Well, the universe has decided I should be doing other things.
Weather far outside the norm for Austin lead to burst pipes in the upstairs of my home while I was away overnight. (Pet sitting for a friend who needed to go to a funeral.) Massive destruction. Since I was living precipitously already, it means some immediate drastic changes.
It leaves no resources to help with Gramps anymore.
Hoping for a better 2023 for us all and good luck with your family quest,
Is it that you can’t afford a replacement computer? You have been helpful here, and I have various spare parts if you can cover shipping from Missouri. Would you be able to follow diagnostic steps, replace components (I am expecting a motherboard at minimum if the house flooded while the computer was on the floor and on), and install a new OS? If you don’t have a Windows 10 license to use, it would be an easy Linux distribution like Linux Mint.
Actually, I’d been relegated to an old laptop for a few years now. It is pushing towards failure but went pet-sitting with me. (One-by-one, the smart power supplies failed on what was once a surfeit of desktops in the house. No amount of surge protection or line conditioning has helped. Planned obsolescence?)
This bump in road weaves from a 3 bedroom house to everything salvageable fitting in a 10 foot by 15 foot storage space. Well, home loss is one way to de-clutter one’s life.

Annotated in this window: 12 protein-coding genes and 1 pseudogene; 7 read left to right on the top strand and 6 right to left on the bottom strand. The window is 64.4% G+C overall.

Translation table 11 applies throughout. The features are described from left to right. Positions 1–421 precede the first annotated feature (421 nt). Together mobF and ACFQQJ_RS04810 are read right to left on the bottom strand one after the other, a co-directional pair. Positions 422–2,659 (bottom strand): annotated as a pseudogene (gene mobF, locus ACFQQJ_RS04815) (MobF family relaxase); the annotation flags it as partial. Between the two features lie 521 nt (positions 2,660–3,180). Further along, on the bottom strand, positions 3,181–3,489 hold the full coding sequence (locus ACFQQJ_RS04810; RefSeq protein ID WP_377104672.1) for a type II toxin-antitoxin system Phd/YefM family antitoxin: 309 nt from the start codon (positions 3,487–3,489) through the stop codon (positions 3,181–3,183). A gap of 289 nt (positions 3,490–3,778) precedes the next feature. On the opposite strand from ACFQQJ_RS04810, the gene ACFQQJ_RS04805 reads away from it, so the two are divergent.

Brian, Isotammi project feels compassion for your difficulties. We in Finland are now used to support Ukraina and would like to help You too for your valuable Gramps support. Our team collected 200 euros for a new computer. Provide me privately your Paypal or other account number to transfer them. Hope that others join this action.
This is incredibly kind of my acquaintances at the Isotammi project. I am overwhelmed. Thank you.
I will be running a very tight budget for the next 90 days… until the closing of the sale on the ruins of my home. (Hopefully insurance will recover SOME of the 2/3 loss of property value.) I can eke out about $300 USD to add to the fund. Maybe a bit more. Any excess could go into the Gramps donations. Then in 90 days, I could make a contribution equal to the remaining purchase price into the Gramps donation fund.
Perhaps your kindly collected fund could go directly towards purchase of a reasonable Linux laptop that would be appropriate to running Gramps and for learning minor Python & Glade development for the next couple years? (This disaster has been a push to change my life. Why not make it a push towards learning Linux & Python too? Perhaps I can do minor tweaks and might stop annoying Serge so much. I already had significant experience with Windows and Mac.) Is $500USD enough for a Linux laptop with an SSD and a reasonable amount of memory?
To keep things above board, perhaps someone else could select the Linux laptop and handle the purchase? (Having diligently avoided shopping for a computer for a decade, I don’t even know the players anymore. I certainly don’t know which Linux to specify.) Since my malware detection skills are SO outdated, I don’t buy ANYTHING online. So someone with electronic pay accounts would also save discovering how to safely set up a PayPal or similar online account. Any remainder could be a donation to the Gramps project